Stephen R. Leone is a professor in the Department of Chemistry and the Department of Physics. He is the John R. Thomas Endowed Chair in Physical Chemistry and a faculty investigator.
Professor Leone's research interests include ultrafast laser investigations in the soft x-ray and extreme ultraviolet (XUV) to probe valence and core levels, attosecond physics and chemistry, attosecond wave mixing and multidimensional spectroscopy, state-resolved decay processes and time dynamics investigations, in atoms, molecules, and solids.
Current projects are grouped along a few main themes: (1) ultrafast laser-induced molecular dynamics including ring-opening and dissociation reactions, electronic-nuclear dynamics across curve crossings and conical intersections, and formation and propagation of coherent superpositions; (2) dynamics of photoexcited solids, including semiconductors, ferromagnetic metals, layered heterostructures, two-dimensional van der Waals materials, and nanoparticles, such as ultrafast charge and spin dynamics in thin films and nanostructures, and electron-lattice coupling in solar relevant semiconductors; (3) development of new methods such as four wave mixing and multidimensional XUV spectroscopy. Methods include: ultrafast time-resolved soft x-ray and XUV spectroscopy via photoelectron emission and transient absorption/reflectivity dynamics on the attosecond to picosecond time scale.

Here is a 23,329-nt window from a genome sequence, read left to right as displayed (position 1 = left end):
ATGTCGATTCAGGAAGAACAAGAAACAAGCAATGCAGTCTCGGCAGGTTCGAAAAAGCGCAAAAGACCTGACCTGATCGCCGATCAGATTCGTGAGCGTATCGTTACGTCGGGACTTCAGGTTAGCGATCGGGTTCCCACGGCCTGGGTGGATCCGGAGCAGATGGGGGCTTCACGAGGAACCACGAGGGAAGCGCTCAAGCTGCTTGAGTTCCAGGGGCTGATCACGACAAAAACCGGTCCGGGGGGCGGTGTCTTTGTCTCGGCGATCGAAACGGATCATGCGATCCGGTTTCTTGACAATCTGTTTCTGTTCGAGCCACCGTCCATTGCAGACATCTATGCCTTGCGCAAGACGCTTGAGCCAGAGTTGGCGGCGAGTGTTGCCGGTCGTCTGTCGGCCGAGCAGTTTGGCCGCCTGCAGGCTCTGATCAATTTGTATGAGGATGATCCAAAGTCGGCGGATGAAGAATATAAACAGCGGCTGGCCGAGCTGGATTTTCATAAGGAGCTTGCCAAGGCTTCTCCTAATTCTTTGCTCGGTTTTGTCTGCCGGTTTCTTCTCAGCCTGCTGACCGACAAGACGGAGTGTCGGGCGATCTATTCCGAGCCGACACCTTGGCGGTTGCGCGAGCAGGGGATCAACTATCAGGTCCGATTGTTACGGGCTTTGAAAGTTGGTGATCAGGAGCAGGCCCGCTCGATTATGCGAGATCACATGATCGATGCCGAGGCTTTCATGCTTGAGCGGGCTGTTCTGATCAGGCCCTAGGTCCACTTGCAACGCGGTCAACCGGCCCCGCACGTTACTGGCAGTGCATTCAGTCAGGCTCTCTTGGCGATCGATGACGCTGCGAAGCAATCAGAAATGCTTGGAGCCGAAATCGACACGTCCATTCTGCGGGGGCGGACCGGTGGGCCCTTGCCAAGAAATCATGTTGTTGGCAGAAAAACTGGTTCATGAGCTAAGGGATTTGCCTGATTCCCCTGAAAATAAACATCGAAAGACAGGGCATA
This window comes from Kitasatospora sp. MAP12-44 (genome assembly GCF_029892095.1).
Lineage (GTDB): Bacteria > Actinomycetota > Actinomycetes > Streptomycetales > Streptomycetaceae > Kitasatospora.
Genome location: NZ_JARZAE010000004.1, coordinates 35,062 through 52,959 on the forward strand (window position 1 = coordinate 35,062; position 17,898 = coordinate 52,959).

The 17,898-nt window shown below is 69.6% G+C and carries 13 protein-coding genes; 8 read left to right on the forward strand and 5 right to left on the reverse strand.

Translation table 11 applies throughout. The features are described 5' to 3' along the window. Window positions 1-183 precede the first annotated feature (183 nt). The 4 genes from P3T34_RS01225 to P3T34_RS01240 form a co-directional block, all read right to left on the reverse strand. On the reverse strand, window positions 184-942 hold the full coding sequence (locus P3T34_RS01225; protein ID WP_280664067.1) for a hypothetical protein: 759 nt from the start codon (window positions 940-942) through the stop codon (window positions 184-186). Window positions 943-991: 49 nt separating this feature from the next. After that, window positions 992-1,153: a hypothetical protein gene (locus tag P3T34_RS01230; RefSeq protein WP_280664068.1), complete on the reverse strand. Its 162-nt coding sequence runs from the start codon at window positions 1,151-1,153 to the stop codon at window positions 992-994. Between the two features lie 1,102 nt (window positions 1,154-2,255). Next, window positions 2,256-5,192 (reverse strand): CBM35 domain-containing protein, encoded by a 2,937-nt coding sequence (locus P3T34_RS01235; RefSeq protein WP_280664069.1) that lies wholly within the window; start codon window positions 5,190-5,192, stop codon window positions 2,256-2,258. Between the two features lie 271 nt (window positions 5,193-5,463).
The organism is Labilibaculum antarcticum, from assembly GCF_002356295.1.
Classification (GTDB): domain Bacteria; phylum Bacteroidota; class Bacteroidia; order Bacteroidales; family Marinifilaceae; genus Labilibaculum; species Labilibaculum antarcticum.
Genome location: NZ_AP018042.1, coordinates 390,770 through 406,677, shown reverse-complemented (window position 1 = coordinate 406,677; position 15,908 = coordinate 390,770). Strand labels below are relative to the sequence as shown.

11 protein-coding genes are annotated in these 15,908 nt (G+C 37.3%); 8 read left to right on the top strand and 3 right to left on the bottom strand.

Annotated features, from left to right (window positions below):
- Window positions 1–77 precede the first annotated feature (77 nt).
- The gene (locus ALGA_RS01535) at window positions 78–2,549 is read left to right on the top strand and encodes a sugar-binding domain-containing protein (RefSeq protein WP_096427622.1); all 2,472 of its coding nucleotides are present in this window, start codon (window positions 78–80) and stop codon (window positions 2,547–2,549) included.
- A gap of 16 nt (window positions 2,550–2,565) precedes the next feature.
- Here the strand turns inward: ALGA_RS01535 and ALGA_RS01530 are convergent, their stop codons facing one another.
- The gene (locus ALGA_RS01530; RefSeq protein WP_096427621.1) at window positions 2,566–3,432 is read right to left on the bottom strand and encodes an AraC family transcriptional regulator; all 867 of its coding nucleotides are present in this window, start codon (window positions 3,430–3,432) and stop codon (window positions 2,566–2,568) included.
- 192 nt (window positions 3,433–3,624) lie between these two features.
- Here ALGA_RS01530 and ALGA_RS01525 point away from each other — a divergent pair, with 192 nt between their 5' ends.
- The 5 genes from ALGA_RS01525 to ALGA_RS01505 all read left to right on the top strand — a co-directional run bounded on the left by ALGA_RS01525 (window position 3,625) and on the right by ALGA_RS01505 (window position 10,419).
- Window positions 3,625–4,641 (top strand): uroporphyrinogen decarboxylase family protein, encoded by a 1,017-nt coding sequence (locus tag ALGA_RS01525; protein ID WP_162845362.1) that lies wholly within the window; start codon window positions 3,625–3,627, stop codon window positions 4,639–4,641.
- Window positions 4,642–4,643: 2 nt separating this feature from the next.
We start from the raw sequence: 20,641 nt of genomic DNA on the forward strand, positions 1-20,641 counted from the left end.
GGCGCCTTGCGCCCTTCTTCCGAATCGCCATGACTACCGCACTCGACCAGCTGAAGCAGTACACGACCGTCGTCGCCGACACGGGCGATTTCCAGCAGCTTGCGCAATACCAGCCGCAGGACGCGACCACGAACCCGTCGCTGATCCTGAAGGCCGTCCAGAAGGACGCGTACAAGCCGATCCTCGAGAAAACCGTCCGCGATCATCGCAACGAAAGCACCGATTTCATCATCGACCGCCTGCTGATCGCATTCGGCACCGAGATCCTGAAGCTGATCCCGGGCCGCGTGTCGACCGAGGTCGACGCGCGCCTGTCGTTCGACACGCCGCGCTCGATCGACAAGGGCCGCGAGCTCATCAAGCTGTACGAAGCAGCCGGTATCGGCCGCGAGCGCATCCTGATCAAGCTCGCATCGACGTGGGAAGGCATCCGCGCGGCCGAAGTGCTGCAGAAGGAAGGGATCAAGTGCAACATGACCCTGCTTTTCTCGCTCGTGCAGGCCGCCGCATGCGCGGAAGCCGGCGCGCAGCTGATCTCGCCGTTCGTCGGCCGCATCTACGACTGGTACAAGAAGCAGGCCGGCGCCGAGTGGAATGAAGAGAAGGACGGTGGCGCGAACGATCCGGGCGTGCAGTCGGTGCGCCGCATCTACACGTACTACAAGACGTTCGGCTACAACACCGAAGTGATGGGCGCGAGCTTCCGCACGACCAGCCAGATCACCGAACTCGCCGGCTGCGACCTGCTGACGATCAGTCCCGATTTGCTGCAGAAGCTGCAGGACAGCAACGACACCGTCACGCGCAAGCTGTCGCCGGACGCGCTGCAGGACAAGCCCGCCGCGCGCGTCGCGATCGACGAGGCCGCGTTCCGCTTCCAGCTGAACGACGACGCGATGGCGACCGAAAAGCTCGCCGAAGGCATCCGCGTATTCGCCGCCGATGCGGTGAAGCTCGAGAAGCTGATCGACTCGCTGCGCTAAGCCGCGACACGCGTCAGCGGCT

Examples are: Ultrafast lasers are used to probe the coherent dynamics of molecular motion on the timescales of vibrational, rotational, or electronic periods. The study of molecular photodissociation by soft x-ray laser techniques has opened the way to analyze the simple breaking of a molecular bond in greater detail. High order harmonics in the extreme ultraviolet (XUV) and soft x-ray are produced by strong laser fields in a rare gas, and used to probe transitions to valence orbitals by core level spectroscopy of time-evolving systems ranging from atoms to small molecules. In particular, transient x-ray and XUV absorption spectroscopy is used to probe electronic superpositions, curve crossings, passage through conical intersections and molecular fragmentation pathways. By using few cycle carrier-envelope phase-stabilized laser pulses, isolated attosecond pulses are generated to study electronic timescales in solids, thin films, molecules and nanoparticles. A new, XUV magnetic circular dichroism (XMCD) apparatus is built to study element-specific, spin-resolved coherent dynamics in solid state systems, measurements that are valuable for quantum information systems that rely on spin transfer to exchange information. Core-level transient absorption spectroscopy of thin semiconductor and metal films reveals the few-femtosecond dynamics of electronic thermalization, and the simultaneous sub-picosecond electronic cooling and lattice heating via electron-phonon scattering in a single measurement. Attosecond wave mixing and multidimensional spectroscopy experiments are designed to elucidate ultrashort time processes of associated electronic excited states and core level transitions by extending highly selective nonlinear wave-mixing techniques developed in infrared, optical and radiofrequency spectroscopies to the XUV regime.
In the News
In semiconductors like silicon, electrons attached to atoms in the crystal lattice can be mobilized into the conduction band by light or voltage. Berkeley scientists have taken snapshots of this very brief band-gap jump and timed it at 450 attoseconds.
A team of German and UC Berkeley scientists, including physicist Stephen Leone, have used ultrashort flashes of laser light to directly observe for the first time the movement of an atom’s outer electrons. The technique could be valuable in the study of photosynthesis.